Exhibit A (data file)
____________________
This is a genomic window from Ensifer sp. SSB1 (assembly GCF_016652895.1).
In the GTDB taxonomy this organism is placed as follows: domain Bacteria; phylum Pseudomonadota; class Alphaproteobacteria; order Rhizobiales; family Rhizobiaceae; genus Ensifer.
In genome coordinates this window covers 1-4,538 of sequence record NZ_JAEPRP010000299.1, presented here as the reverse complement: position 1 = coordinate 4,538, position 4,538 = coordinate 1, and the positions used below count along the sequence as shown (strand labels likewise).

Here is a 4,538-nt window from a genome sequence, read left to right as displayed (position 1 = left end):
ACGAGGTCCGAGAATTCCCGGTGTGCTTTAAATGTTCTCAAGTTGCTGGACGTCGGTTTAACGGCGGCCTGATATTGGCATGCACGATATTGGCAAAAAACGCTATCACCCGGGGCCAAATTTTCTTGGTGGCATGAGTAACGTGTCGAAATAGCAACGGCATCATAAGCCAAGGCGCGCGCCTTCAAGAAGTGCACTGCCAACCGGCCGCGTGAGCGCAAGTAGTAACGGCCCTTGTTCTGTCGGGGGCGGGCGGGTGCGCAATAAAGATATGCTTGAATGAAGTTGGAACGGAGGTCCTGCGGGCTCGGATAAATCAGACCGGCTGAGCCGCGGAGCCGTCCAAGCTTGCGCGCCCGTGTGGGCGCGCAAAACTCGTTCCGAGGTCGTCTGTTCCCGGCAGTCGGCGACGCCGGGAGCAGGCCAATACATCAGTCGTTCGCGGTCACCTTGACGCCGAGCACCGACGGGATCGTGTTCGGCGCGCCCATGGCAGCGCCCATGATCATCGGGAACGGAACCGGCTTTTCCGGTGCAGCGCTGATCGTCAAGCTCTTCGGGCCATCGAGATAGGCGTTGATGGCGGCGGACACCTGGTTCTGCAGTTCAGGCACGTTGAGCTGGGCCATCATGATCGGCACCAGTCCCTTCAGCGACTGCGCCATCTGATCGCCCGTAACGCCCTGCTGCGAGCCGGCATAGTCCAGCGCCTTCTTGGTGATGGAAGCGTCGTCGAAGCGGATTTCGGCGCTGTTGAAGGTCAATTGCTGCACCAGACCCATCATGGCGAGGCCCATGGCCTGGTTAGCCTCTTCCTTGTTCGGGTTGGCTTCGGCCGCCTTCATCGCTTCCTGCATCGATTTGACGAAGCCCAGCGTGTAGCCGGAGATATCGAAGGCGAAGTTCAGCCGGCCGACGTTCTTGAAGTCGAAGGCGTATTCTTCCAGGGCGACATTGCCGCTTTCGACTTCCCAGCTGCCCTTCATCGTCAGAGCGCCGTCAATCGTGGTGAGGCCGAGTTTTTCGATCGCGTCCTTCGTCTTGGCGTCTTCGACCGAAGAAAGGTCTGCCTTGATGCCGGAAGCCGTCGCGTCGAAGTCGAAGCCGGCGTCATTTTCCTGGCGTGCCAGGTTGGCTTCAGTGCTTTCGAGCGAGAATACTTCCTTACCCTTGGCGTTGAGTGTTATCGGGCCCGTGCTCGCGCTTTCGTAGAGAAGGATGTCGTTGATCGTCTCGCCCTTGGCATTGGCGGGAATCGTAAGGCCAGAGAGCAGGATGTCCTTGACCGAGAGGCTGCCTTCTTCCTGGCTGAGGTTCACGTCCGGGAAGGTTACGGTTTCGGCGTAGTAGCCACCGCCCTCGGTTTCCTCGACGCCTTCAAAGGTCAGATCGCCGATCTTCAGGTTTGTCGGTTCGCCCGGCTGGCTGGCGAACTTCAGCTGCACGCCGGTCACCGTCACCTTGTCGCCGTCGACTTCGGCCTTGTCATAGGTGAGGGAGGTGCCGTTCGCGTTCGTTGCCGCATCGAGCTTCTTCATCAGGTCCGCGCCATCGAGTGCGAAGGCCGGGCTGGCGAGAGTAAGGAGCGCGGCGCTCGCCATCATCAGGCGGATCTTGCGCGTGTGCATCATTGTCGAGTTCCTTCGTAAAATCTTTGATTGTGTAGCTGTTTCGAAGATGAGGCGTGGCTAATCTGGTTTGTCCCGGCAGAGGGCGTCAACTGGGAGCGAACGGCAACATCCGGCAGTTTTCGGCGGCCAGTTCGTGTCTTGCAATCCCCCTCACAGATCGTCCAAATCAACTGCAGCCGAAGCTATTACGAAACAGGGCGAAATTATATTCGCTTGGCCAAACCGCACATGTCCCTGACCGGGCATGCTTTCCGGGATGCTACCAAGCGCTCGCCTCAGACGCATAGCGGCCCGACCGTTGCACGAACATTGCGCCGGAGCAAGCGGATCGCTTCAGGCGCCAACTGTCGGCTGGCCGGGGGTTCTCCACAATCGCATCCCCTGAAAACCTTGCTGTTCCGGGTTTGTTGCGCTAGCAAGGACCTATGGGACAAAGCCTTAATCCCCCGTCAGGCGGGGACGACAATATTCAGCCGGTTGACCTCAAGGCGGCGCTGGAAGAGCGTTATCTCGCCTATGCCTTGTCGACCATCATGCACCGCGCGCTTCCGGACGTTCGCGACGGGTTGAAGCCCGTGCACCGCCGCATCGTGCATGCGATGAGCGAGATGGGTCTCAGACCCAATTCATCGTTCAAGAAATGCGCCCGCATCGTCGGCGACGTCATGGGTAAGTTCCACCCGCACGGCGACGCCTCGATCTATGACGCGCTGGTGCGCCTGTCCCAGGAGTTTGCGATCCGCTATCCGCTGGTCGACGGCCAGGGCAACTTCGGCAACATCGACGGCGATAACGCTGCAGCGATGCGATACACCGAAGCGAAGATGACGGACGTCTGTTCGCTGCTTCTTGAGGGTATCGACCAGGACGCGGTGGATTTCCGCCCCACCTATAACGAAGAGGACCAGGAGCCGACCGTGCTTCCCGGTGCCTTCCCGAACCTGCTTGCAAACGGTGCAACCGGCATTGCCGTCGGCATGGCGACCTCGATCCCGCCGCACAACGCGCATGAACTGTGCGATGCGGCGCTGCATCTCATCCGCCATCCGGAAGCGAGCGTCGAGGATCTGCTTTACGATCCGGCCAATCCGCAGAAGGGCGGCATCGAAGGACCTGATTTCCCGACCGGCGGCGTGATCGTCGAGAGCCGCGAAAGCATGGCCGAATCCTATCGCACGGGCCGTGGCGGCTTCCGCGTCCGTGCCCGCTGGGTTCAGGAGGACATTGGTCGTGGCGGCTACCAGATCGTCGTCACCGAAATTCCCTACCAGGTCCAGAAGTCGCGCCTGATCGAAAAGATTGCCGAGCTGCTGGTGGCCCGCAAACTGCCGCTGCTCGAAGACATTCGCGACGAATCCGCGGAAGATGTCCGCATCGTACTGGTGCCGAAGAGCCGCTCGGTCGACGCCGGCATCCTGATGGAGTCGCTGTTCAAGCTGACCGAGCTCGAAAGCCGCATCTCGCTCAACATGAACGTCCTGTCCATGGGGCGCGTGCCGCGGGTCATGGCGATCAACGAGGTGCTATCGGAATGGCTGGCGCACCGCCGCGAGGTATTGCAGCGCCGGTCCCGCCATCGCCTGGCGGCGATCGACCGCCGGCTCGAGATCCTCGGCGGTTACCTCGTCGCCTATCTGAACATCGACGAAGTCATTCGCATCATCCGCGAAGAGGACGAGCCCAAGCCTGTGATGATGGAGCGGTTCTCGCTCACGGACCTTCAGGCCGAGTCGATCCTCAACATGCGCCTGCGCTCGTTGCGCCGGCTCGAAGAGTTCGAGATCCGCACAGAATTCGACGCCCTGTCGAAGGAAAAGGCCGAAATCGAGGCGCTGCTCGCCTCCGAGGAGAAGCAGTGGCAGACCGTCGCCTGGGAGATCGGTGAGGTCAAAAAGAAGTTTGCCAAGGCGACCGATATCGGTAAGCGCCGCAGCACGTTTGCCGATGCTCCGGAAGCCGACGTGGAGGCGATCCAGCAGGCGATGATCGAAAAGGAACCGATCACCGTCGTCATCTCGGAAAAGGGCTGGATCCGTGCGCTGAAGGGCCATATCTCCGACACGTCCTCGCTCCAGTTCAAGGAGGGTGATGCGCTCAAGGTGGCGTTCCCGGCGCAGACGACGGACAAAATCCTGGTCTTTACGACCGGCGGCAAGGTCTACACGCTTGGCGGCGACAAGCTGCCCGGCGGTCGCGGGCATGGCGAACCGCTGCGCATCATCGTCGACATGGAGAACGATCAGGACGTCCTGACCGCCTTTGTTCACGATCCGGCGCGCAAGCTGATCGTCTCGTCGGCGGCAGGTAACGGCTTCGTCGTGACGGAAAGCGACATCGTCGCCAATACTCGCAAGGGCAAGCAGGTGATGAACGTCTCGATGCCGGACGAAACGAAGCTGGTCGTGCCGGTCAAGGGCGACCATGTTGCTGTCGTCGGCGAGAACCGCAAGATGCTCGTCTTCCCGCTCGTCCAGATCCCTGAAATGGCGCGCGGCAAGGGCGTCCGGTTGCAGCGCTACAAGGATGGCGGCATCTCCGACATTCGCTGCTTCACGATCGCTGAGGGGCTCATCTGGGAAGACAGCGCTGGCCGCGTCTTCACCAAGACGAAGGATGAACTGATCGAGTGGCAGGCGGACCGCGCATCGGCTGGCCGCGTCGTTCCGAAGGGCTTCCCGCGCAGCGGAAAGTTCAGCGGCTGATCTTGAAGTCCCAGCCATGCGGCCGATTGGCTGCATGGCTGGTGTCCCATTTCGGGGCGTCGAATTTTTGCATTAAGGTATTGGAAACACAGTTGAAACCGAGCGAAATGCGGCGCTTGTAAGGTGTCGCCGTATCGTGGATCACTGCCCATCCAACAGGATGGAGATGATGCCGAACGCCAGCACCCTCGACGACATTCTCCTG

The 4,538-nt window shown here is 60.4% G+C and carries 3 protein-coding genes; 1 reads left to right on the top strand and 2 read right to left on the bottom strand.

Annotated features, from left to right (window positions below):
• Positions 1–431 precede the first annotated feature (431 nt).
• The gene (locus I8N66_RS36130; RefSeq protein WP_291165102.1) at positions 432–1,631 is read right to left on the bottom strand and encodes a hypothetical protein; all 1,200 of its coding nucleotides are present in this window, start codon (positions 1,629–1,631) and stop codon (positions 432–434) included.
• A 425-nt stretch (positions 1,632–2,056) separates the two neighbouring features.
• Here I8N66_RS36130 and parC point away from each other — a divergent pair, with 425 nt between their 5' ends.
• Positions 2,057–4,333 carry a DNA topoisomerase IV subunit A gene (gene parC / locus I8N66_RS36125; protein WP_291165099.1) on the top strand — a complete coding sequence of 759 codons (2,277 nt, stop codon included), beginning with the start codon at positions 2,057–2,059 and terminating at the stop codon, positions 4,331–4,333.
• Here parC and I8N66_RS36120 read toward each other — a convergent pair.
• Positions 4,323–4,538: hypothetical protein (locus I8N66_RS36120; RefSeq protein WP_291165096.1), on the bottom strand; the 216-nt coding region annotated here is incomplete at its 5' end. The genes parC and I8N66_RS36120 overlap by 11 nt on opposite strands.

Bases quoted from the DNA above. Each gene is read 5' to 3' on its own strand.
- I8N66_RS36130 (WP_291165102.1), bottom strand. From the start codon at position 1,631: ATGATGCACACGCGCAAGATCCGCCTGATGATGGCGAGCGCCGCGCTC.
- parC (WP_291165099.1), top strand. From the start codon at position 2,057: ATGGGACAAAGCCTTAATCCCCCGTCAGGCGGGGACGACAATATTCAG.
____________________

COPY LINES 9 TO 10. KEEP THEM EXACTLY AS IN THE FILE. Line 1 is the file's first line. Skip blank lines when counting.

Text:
• The gene (locus I8N66_RS36130; RefSeq protein WP_291165102.1) at positions 432–1,631 is read right to left on the bottom strand and encodes a hypothetical protein; all 1,200 of its coding nucleotides are present in this window, start codon (positions 1,629–1,631) and stop codon (positions 432–434) included.
• A 425-nt stretch (positions 1,632–2,056) separates the two neighbouring features.